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Publication numberUS6869019 B1
Publication typeGrant
Application numberUS 10/089,937
PCT numberPCT/JP2000/006178
Publication dateMar 22, 2005
Filing dateSep 8, 2000
Priority dateOct 13, 1999
Fee statusPaid
Also published asEP1227434A1, EP1227434A4, EP1227434B1, WO2001027869A1
Publication number089937, 10089937, PCT/2000/6178, PCT/JP/0/006178, PCT/JP/0/06178, PCT/JP/2000/006178, PCT/JP/2000/06178, PCT/JP0/006178, PCT/JP0/06178, PCT/JP0006178, PCT/JP006178, PCT/JP2000/006178, PCT/JP2000/06178, PCT/JP2000006178, PCT/JP200006178, US 6869019 B1, US 6869019B1, US-B1-6869019, US6869019 B1, US6869019B1
InventorsKatsutoshi Nagi, Takashi Ueda
Original AssigneeRohm Co., Ltd.
Export CitationBiBTeX, EndNote, RefMan
External Links: USPTO, USPTO Assignment, Espacenet
Communication device
US 6869019 B1
Abstract
In a communication device, electric circuits other than an antenna are enclosed in a shielding member made of a material that shuts off radio waves, and the antenna is enclosed by disposing in front thereof a radio wave absorbing member that attenuates radio waves in a predetermined frequency band. Thus, unnecessary electromagnetic emission is alleviated while satisfactory communication quality is secured.
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Claims(15)
1. A communication device that supplies electric power to a communication partner and communicates therewith by electromagnetic induction on a non-contact basis,
wherein electric circuits other than an antenna are enclosed in a first shielding member made of a material that shuts off, reflects, or absorbs radio waves, and the antenna is enclosed in a second shielding member of which a portion facing a front face of the antenna is made of a material that attenuates radio waves in a predetermined frequency band.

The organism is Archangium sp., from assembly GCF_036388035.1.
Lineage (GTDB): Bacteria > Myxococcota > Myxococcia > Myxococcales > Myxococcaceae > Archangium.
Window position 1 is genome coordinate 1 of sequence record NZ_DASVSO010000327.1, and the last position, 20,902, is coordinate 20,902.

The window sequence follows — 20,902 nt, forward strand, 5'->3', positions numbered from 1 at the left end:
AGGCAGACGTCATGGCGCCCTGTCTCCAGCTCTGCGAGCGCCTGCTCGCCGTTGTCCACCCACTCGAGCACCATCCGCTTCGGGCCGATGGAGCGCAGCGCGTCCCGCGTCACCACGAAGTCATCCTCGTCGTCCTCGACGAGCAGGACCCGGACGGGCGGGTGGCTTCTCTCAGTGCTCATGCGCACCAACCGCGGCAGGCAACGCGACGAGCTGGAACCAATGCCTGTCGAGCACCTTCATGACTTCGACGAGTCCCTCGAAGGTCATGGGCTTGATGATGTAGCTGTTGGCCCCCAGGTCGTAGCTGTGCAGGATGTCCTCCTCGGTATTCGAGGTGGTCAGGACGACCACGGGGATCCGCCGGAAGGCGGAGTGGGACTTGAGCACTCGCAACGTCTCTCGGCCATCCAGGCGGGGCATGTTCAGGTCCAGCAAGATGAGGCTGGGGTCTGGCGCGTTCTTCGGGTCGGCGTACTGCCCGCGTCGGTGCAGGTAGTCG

2. A communication device as claimed in claim 1, wherein the portion of the second shielding member facing the front face of the antenna has such a frequency response as to permit passage of radio waves only in a frequency band centered around a frequency used for communication.
3. A communication device as claimed in claim 1, wherein the first shielding member has a double structure by being composed of an inner layer made of a material that absorbs radio waves and an outer layer made of a material that reflects radio waves.
4. A communication device as claimed in claim 1, wherein a filter is inserted in a line that electrically connects the antenna to other electric circuits.
5. A communication device as claimed in claim 4, wherein the filter has a frequency response identical with a frequency response of the portion of the second shielding member facing the front face of the antenna.
6. A communication device as claimed in claim 1, wherein a portion of the first shielding member is shared as a portion of the second shielding member other than the portion thereof facing the front face of the antenna.
7. A communication device as claimed in claim 6, wherein the first shielding member has a recess formed therein so as to sink inward, the antenna is arranged in the recess, and the second shielding member is arranged so as to cover an opening of the recess.
8. A communication device that supplies electric power to a communication partner and communicates therewith by electromagnetic induction on a non-contact basis,
wherein electric circuits other than an antenna are enclosed in a first shielding member made of a material that shuts off, reflects, or absorbs radio waves, and the antenna is enclosed in a second shielding member that has an opening formed in a portion thereof facing a front face of the antenna so as to attenuate radio waves in a frequency band corresponding to an area of the opening.